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Which Muni Funds or ETF's to buy?
Old 07-18-2009, 08:33 AM   #1
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Which Muni Funds or ETF's to buy?

Hi. My wife is about to ER in the next two to three years (right now she is 47) and we are in the 35 percent tax bracket (2011..it may be 45%).

I plan on working another 15 years..but as a principal of an elementary, once she retires my income will only provide a minimal contribution (I currently make 65k/yr. )

We have a large amount if fixed income investments in taxed brokerage accounts.

I wanted to see what municipal bond funds you all recommended right now or ETF's. We own a bunch of Vanguard's Inter Tax exempt Admiral funds and Vanguard Limited Term Tax Exempt funds too.

Any suggestions so I can have more diversity with muni bond funds? Thanks.
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Old 07-18-2009, 09:31 AM   #2
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I mostly just buy the munis themselves, usually long, about 65% of them GO bonds. Are you looking for tax free cash flow? I picked up some Perris CA bonds the other day, 'A' rated, 6.5% coupon, selling at about a discount og 96.5 or so, yielding 6.7 or so. Not GO, but it fits in my port. fed/amt and state tax free in CA anyway.

I have some bond funds in my non-qual def comp plan that I need to change around...not worth keeping muni funds in the non qual.

To add to the question, if I buy florida tax free munis, are they also tax free if I live in CA?

R
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Old 07-18-2009, 09:52 AM   #3
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I'm in FHIGX for my muni portion... 5 star, good historical yield.
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Old 07-18-2009, 10:03 AM   #4
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I own both Vanguard's intermediate term tax exempt and short term tax exempt funds and I do not feel the need to diversify further. Those funds are already ultra diversified.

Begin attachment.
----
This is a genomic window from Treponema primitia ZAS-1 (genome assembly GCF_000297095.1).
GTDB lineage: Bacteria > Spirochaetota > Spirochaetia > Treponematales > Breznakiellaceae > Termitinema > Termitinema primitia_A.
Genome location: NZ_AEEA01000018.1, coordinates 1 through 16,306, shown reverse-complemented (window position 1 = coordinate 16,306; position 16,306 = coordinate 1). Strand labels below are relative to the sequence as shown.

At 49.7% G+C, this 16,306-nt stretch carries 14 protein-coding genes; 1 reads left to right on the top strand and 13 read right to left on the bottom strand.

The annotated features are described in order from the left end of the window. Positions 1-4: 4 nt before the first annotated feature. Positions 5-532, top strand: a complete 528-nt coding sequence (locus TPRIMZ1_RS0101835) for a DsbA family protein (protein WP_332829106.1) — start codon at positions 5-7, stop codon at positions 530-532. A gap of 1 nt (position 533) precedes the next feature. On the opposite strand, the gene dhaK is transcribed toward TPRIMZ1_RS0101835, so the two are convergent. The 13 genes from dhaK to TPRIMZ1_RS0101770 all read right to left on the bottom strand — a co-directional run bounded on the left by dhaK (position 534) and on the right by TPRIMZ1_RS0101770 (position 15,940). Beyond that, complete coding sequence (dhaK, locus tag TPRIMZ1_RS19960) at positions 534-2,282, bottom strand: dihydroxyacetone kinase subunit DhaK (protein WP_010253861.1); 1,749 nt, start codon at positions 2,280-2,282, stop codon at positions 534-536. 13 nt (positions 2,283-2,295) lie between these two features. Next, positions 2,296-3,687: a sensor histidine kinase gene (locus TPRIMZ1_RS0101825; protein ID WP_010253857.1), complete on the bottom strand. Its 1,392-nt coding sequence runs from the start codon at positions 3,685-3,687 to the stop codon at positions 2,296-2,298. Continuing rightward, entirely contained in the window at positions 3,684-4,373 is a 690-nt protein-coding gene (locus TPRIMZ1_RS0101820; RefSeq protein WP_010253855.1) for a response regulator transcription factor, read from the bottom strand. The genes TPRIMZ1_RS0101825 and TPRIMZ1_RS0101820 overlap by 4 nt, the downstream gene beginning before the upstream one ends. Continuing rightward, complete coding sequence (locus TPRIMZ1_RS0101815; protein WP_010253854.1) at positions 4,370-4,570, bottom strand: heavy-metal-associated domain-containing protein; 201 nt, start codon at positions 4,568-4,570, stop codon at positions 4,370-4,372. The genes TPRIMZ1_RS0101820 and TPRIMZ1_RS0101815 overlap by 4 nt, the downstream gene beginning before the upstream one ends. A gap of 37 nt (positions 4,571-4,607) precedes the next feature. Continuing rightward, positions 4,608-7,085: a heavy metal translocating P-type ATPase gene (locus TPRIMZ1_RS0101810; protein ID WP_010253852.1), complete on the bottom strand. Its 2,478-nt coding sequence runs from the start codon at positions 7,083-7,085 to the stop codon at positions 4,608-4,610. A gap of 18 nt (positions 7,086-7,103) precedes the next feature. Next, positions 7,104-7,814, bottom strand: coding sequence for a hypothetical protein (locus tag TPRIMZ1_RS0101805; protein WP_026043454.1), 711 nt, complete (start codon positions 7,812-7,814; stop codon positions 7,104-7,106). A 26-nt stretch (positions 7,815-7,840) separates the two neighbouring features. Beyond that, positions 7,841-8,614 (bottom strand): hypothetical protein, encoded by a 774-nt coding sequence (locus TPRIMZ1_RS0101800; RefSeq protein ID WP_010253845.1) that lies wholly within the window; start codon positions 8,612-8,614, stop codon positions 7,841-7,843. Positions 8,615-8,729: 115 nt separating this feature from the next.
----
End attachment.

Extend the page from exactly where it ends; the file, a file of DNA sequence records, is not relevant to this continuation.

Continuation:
In addition, it looks like once your wife retires you will be in a much lower tax bracket (15-25%?), so owning munis might not make sense anymore at that time.
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Old 07-18-2009, 01:05 PM   #5
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If you have ANY stock funds in tax-sheltered accounts, you should exchange them for bond funds. For the ultimo in tax efficiency, you should try to own bond funds in tax-sheltered accounts. So look at your 401(k)/403(b) and look at your spouse's 401(k)/403(b) and look at all your assets as one big portfolio.

Your 401(k)/403(b) could be all bonds if you need fixed income. That way you may be able to avoid bonds and muni bonds in taxable.

We just had a discussion about this:
FIRE and tax-advantaged accounts

When I became more enlightened about not holding tax-inefficient investments like bonds in a taxable account, I reduced my income tax by tens of thousands of dollars.
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Old 07-18-2009, 06:48 PM   #6
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Quote:
Originally Posted by LOL! View Post
If you have ANY stock funds in tax-sheltered accounts, you should exchange them for bond funds. For the ultimo in tax efficiency, you should try to own bond funds in tax-sheltered accounts. So look at your 401(k)/403(b) and look at your spouse's 401(k)/403(b) and look at all your assets as one big portfolio.

Your 401(k)/403(b) could be all bonds if you need fixed income. That way you may be able to avoid bonds and muni bonds in taxable.

We just had a discussion about this:
FIRE and tax-advantaged accounts

When I became more enlightened about not holding tax-inefficient investments like bonds in a taxable account, I reduced my income tax by tens of thousands of dollars.
...But, this would be for taxable bond funds, like corporates, right? Why would you want to put tax free munis in an IRA or 401k...where you will have to pay tax on the proceeds? I prefer my tax free muni interest to remain tax free. What am I missing?

R
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Old 07-18-2009, 07:08 PM   #7
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Originally Posted by Rambler View Post
...But, this would be for taxable bond funds, like corporates, right? Why would you want to put tax free munis in an IRA or 401k...where you will have to pay tax on the proceeds? I prefer my tax free muni interest to remain tax free. What am I missing?

R
Right, you don't necessarily want munis in a tax-sheltered account.

Some of what you are missing wrt munis is discussed in this thread:
Bogleheads :: View topic - Tax advice regarding my parents portfolio

By holding munis in taxable and equities in tax-deferred you are missing tax-loss-harvesting opportunities for your equities and making the gains in equities taxed as ordinary income tax rates instead of at the lower LTCG tax rate (which could be 0%).